This is the situation in Mrs. Chichester's "Trojan Women". With the "turning point" or "culmination" of the war, the women are in conflict towards engaging in rightful action or "lying in wait". All the while the country is falling apart and, when they do finally decide to action,tragedy strikes, and the country folds.

This was a very cosmetic production, definitely in keeping with the classical beauty of speech, dialect and body language.

Although slightly mechanical and robotic, I would have loved to have seen more emotional exposition among the actors. Yes, they were honest and true to their characters. A concentrated effort was seen in keeping the classical "tempo" of the piece, which was successfully carried out. But the emotion just seemed too simulated for me, rather than genuinely felt.It sounded more like a recital than a performance-but still entertaining! I was surprised at myself for enjoying it!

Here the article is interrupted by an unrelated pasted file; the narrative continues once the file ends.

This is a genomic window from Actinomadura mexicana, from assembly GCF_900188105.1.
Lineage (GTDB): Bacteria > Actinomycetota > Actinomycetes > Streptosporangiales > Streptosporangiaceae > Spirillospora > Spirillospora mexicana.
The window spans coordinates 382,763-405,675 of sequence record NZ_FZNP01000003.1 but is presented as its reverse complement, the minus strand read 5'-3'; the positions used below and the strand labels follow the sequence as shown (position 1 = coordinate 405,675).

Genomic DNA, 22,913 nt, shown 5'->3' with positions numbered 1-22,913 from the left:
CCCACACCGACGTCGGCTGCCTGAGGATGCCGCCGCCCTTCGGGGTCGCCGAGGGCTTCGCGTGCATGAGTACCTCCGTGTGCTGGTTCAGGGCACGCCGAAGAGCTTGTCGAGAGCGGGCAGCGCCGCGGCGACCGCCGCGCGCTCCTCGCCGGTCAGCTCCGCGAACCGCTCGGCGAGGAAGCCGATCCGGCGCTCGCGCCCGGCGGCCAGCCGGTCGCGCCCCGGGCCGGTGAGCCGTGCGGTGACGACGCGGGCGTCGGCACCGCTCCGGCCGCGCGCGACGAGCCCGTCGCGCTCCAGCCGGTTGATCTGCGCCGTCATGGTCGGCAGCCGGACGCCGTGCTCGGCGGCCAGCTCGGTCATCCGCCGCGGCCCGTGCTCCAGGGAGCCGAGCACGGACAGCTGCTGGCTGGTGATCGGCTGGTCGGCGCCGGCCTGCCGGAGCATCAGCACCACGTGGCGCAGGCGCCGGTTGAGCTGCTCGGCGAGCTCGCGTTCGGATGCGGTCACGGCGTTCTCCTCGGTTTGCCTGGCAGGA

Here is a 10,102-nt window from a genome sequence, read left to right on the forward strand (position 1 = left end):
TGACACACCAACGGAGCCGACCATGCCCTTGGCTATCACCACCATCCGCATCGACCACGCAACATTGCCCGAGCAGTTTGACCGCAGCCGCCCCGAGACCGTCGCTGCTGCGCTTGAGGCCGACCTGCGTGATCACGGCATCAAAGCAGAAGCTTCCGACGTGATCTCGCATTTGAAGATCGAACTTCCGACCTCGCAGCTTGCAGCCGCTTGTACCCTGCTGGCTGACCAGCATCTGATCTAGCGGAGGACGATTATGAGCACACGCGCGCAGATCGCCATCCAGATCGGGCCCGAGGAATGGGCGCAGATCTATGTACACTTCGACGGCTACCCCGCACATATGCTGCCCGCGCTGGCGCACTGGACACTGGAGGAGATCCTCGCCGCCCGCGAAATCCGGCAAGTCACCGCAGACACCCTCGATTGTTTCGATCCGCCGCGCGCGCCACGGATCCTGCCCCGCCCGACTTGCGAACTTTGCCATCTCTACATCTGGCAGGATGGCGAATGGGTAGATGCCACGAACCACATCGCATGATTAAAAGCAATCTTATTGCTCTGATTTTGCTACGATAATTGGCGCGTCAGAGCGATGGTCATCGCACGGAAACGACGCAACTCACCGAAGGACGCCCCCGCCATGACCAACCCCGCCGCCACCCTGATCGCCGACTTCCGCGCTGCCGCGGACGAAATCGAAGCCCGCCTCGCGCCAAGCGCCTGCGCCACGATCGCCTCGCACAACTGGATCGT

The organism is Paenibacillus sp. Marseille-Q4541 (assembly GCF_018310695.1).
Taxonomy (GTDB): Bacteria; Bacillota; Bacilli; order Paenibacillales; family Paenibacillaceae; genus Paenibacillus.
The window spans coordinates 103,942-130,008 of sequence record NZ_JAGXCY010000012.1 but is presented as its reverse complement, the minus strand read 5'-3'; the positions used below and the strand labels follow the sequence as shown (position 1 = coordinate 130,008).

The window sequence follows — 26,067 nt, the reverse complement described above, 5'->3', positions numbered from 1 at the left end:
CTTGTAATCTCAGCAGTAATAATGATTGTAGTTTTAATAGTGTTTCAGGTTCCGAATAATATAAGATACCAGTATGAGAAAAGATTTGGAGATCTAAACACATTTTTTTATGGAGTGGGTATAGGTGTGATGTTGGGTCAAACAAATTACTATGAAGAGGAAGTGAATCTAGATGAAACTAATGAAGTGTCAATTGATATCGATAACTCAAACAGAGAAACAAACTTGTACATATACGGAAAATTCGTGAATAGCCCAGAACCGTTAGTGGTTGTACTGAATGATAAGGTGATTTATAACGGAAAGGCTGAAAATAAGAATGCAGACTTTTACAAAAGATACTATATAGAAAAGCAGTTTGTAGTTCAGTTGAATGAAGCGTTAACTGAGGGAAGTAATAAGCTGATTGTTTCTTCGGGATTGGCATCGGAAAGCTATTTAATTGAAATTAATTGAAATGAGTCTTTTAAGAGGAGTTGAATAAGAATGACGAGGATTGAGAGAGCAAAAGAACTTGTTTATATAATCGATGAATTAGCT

Even among the most "seasoned" of actors, classical pieces, because of the language of the classical period, and emphasis on enunciation and dialect, emotional exposition is difficult. I mean, let's face it. It's down right hard, otherwise everybody would doing classical theatre

So I give the actors credit because it was a good production (if you're into classical theatre-and not everybody "digs" the classics, especially with the younger audiences)

Honorable mention goes to Actress Lisa Marie Alberty (Chorus) who, among the cast, was the most emphatic and whose emotional exposition was excellent and believable (rather than simulated)